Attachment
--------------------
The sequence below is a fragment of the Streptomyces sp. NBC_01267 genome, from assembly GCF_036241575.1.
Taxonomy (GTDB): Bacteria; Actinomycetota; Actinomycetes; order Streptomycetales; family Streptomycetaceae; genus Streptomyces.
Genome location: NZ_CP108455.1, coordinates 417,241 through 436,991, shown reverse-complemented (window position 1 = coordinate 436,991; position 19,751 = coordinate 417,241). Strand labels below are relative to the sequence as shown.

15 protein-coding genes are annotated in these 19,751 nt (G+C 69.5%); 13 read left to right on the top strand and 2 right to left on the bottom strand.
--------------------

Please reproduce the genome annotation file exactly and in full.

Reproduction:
The sequence below is a fragment of the Streptomyces sp. NBC_01267 genome, from assembly GCF_036241575.1.
Taxonomy (GTDB): Bacteria; Actinomycetota; Actinomycetes; order Streptomycetales; family Streptomycetaceae; genus Streptomyces.
Genome location: NZ_CP108455.1, coordinates 417,241 through 436,991, shown reverse-complemented (window position 1 = coordinate 436,991; position 19,751 = coordinate 417,241). Strand labels below are relative to the sequence as shown.

15 protein-coding genes are annotated in these 19,751 nt (G+C 69.5%); 13 read left to right on the top strand and 2 right to left on the bottom strand.